We can work out the date of Stevens's expedition ... Ominous dates. ... the Suez crisis dominated British current affairs. ... Stevens is not returning to a golden evening ... there are no remains -- except in the sense of `corpse'.
added by KayCliff | editWhere was Rebecca shot?, John Sutherland (Mar 5, 1998)
 
The Remains of the Day is too much a roman à thèse, and a judgmental one besides. Compared to his astounding narrative sophistication, Ishiguro's message seems quite banal: Be less Japanese, less bent on dignity, less false to yourself and others, less restrained and controlled. The irony is that it is precisely Ishiguro's beautiful restraint and control that one admires, and, in the case of the last novel [The Remains of the Day], his nerve in setting up such a high-wire act for himself.
added by jburlinson | editNew York Review of Books, Gabriele Annan (pay site) (Dec 7, 1989)
 
Kazuo Ishiguro's tonal control of Stevens' repressive yet continually reverberating first-person voice is dazzling. So is his ability to present the butler from every point on the compass: with affectionate humor, tart irony, criticism, compassion and full understanding. It is remarkable, too, that as we read along in this strikingly original novel, we continue to think not only about the old butler, but about his country, its politics and its culture.
 

» Add other authors (34 possible)

Author nameRoleType of authorWork?Status
Ishiguro, Kazuoprimary authorall editionsconfirmed
Kriek, BarthoTranslatorsecondary authorsome editionsconfirmed
Rybicki, JanTranslatorsecondary authorsome editionsconfirmed
Stiehl, HermannTranslatorsecondary authorsome editionsconfirmed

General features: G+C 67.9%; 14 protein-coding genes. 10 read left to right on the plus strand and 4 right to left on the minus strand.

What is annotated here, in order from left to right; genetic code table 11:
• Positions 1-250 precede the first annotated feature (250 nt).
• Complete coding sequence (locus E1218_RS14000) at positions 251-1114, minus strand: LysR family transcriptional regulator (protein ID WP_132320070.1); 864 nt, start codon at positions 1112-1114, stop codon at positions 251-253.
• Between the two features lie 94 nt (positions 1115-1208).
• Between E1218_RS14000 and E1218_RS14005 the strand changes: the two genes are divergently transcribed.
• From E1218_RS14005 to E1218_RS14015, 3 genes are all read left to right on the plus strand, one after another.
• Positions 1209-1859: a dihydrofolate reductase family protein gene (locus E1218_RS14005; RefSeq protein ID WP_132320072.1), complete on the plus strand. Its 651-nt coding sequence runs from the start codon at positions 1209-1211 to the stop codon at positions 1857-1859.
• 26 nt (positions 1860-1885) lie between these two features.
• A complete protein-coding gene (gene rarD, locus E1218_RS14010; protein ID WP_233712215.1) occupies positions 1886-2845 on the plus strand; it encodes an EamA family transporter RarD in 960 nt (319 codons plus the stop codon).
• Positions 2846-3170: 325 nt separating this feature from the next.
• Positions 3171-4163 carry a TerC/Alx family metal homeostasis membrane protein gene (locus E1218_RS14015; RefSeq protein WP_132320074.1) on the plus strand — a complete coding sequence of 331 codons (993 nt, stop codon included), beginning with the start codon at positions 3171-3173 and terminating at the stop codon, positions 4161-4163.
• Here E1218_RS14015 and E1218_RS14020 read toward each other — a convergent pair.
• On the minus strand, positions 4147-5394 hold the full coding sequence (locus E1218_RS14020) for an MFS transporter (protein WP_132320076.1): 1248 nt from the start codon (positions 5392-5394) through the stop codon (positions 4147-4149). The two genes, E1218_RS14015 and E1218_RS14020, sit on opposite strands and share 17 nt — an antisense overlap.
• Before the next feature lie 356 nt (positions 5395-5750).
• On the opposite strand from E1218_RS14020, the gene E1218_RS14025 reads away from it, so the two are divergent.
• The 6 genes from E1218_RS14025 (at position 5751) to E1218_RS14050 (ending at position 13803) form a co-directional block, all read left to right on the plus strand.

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Dedication
In memory of Mrs Lenore Marshall.
First words
It seems increasingly likely that I really will undertake the expedition that has been preoccupying my imagination now for some days.
Quotations
The English landscape at its finest—such as I saw this morning—possesses a quality that the landscapes of other nations, however more superficially dramatic, inevitably fail to possess. It is, I believe, a quality that will mark out the English landscape to any objective observer as the most deeply satisfying in the world, and this quality is probably best summed up by the term 'greatness.' And yet what precisely is this greatness? I would say that it is the very lack of obvious drama or spectacle that sets the beauty of our land apart. What is pertinent is the calmness of that beauty, its sense of restraint. It is as though the land knows of its own beauty, of its own greatness, and feels no need to shout it.
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Book description
A butler looks back over his career at a fine English country house while on a trip to visit a former colleague.
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Amazon.com Amazon.com Review (ISBN 0679731725, Paperback)

The novel's narrator, Stevens, is a perfect English butler who tries to give his narrow existence form and meaning through the self-effacing, almost mystical practice of his profession. In a career that spans the second World War, Stevens is oblivious of the real life that goes on around him -- oblivious, for instance, of the fact that his aristocrat employer is a Nazi sympathizer. Still, there are even larger matters at stake in this heartbreaking, pitch-perfect novel -- namely, Stevens' own ability to allow some bit of life-affirming love into his tightly repressed existence.

(retrieved from Amazon Thu, 12 Mar 2015 18:24:36 -0400)

(see all 6 descriptions)

The novel's narrator, Stevens, is a perfect English butler who tries to give his narrow existence form and meaning through the self-effacing, almost mystical practice of his profession. In a career that spans the second World War, Stevens is oblivious of the real life that goes on around him -- oblivious, for instance, of the fact that his aristocrat employer is a Nazi sympathizer. Still, there are even larger matters at stake in this heartbreaking, pitch-perfect novel -- namely, Stevens' own ability to allow some bit of life-affirming love into his tightly repressed existence.… (more)

(summary from another edition)